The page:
This video is called Bahrain portion of iRevolution on CNN June 19 2011.
By Glenn Greenwald:
Why didn’t CNN’s international arm air its own documentary on Bahrain‘s Arab Spring repression?
A former CNN correspondent defies threats from her former employer to speak out about self-censorship at the network
Tuesday 4 September 2012 20.01 BST
In late March 2011, as the Arab Spring was spreading, CNN sent a four-person crew to Bahrain to produce a one-hour documentary on the use of internet technologies and social media by democracy activists in the region. Featuring on-air investigative correspondent Amber Lyon, the CNN team had a very eventful eight-day stay in that small, US-backed kingdom.
By the time the CNN crew arrived, many of the sources who had agreed to speak to them were either in hiding or had disappeared. Regime opponents whom they interviewed suffered recriminations, as did ordinary citizens who worked with them as fixers. Leading human rights activist Nabeel Rajab was charged with crimes shortly after speaking to the CNN team. A doctor who gave the crew a tour of his village and arranged meetings with government opponents, Saeed Ayyad, had his house burned to the ground shortly after. Their local fixer was fired ten days after working with them.
The CNN crew itself was violently detained by regime agents in front of Rajab’s house. As they described it after returning to the US, “20 heavily-armed men”, whose faces were “covered with black ski masks”, “jumped from military vehicles”, and then “pointed machine guns at” the journalists, forcing them to the ground. The regime’s security forces seized their cameras and deleted their photos and video footage, and then detained and interrogated them for the next six hours.
Lyon’s experience both shocked and emboldened her. The morning after her detention, newspapers in Bahrain prominently featured articles about the incident containing what she said were “outright fabrications” from the government. “It made clear just how willing the regime is to lie,” she told me in a phone interview last week.
But she also resolved to expose just how abusive and thuggish the regime had become in attempting to snuff out the burgeoning democracy movement, along with any negative coverage of the government.
“I realized there was a correlation between the amount of media attention activists receive and the regime’s ability to harm them, so I felt an obligation to show the world what our sources, who risked their lives to talk to us, were facing.”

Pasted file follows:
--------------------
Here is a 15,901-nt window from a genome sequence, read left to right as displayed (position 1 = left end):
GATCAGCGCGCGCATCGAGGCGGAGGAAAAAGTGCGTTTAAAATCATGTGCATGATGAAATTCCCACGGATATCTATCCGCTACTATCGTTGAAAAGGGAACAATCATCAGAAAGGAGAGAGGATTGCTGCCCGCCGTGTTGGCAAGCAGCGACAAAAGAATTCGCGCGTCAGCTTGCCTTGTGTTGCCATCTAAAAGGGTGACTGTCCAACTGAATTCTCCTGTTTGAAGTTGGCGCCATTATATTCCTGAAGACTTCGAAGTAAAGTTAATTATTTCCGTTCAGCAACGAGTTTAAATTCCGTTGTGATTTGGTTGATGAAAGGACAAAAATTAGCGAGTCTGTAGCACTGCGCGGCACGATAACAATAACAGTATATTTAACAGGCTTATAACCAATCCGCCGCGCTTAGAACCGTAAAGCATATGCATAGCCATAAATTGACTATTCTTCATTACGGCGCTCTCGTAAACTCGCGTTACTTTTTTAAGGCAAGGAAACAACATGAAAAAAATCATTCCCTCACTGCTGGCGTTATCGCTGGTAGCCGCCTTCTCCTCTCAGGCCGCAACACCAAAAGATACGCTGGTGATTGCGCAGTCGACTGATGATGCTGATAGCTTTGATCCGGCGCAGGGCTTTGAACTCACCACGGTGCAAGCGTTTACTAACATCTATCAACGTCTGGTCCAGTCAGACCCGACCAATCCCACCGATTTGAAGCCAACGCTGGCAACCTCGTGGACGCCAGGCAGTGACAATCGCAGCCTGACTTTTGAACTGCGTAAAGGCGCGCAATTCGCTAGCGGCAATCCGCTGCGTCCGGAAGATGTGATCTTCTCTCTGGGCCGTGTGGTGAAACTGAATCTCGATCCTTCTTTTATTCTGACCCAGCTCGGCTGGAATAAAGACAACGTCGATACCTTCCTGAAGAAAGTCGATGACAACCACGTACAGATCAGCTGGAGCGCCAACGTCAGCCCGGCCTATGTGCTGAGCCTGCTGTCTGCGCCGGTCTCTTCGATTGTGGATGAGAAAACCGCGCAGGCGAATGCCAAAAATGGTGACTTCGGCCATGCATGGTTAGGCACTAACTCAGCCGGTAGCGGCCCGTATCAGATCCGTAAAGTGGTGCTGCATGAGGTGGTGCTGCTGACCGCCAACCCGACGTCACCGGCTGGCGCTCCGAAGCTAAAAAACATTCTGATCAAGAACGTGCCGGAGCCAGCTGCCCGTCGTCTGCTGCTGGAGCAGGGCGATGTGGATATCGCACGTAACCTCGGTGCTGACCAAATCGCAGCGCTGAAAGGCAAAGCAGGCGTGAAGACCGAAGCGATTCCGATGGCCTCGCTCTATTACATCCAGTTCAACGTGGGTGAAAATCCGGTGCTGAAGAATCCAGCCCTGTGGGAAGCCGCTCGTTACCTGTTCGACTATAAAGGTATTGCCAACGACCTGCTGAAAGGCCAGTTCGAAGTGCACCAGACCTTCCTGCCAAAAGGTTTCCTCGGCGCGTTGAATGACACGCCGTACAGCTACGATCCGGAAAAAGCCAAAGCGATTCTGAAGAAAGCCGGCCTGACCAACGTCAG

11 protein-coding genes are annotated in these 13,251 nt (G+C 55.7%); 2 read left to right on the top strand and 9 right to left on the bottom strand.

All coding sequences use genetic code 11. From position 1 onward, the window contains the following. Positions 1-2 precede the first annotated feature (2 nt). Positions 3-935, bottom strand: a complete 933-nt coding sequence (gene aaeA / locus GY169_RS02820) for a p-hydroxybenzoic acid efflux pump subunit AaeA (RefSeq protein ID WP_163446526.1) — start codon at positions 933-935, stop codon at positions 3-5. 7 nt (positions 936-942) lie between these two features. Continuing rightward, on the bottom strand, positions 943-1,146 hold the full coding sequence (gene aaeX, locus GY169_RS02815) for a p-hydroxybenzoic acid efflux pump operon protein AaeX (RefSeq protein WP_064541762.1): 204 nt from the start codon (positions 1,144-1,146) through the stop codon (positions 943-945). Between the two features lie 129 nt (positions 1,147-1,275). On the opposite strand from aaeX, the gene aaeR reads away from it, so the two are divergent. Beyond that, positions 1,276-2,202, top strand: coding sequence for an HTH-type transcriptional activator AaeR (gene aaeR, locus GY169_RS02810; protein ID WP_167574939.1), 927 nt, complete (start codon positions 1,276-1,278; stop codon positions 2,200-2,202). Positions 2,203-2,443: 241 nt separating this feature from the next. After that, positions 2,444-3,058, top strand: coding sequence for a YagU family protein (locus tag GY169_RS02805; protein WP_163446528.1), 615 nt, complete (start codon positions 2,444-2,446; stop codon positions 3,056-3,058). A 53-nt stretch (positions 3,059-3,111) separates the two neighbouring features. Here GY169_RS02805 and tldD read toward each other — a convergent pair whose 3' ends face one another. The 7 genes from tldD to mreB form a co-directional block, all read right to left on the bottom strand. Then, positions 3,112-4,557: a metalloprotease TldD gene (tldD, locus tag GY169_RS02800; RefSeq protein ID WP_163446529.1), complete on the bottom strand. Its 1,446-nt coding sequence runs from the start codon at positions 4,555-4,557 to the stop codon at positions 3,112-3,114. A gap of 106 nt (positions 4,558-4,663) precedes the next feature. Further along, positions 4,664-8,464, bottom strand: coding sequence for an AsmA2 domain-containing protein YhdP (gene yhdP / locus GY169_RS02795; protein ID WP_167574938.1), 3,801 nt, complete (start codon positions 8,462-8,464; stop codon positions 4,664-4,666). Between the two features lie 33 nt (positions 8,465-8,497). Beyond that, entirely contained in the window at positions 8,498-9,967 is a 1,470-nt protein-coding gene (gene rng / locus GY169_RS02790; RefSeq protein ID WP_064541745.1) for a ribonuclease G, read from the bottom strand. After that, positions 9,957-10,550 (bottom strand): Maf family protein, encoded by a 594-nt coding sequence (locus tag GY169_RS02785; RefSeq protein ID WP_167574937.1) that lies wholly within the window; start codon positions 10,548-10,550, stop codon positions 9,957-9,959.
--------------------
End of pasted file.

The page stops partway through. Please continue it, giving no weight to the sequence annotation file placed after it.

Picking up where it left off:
CNN’s total cost for the documentary, ultimately titled “iRevolution: Online Warriors of the Arab Spring”, was in excess of $100,000, an unusually high amount for a one-hour program of this type. The portion Lyon and her team produced on Bahrain ended up as a 13-minute segment in the documentary. That segment, which as of now is available on YouTube [see top of this blog post], is a hard-hitting and unflinching piece of reporting that depicts the regime in a very negative light.
In the segment, Lyon interviewed activists as they explicitly described their torture at the hands of government forces, while family members recounted their relatives’ abrupt disappearances. She spoke with government officials justifying the imprisonment of activists. And the segment featured harrowing video footage of regime forces shooting unarmed demonstrators, along with the mass arrests of peaceful protesters. In sum, the early 2011 CNN segment on Bahrain presented one of the starkest reports to date of the brutal repression embraced by the US-backed regime.
On 19 June 2011 at 8pm, CNN’s domestic outlet in the US aired “iRevolution” for the first and only time. The program received prestigious journalism awards, including a 2012 Gold Medal from New York Festival’s Best TV and Films. Lyon, along with her segment producer Taryn Fixel, were named as finalists for the 2011 Livingston Awards for Young Journalists. A Facebook page created by Bahraini activists, entitled “Thank you Amber Lyon, CNN reporter | From people of Bahrain”, received more than 8,000 “likes”.
Despite these accolades, and despite the dangers their own journalists and their sources endured to produce it, CNN International (CNNi) never broadcast the documentary. Even in the face of numerous inquiries and complaints from their own employees inside CNN, it continued to refuse to broadcast the program or even provide any explanation for the decision. To date, this documentary has never aired on CNN.
CNNi’s refusal to broadcast ‘iRevolution’
It is CNN International that is, by far, the most-watched English-speaking news outlet in the Middle East. By refusing to broadcast “iRevolution”, the network’s executives ensured it was never seen on television by Bahrainis or anyone else in the region.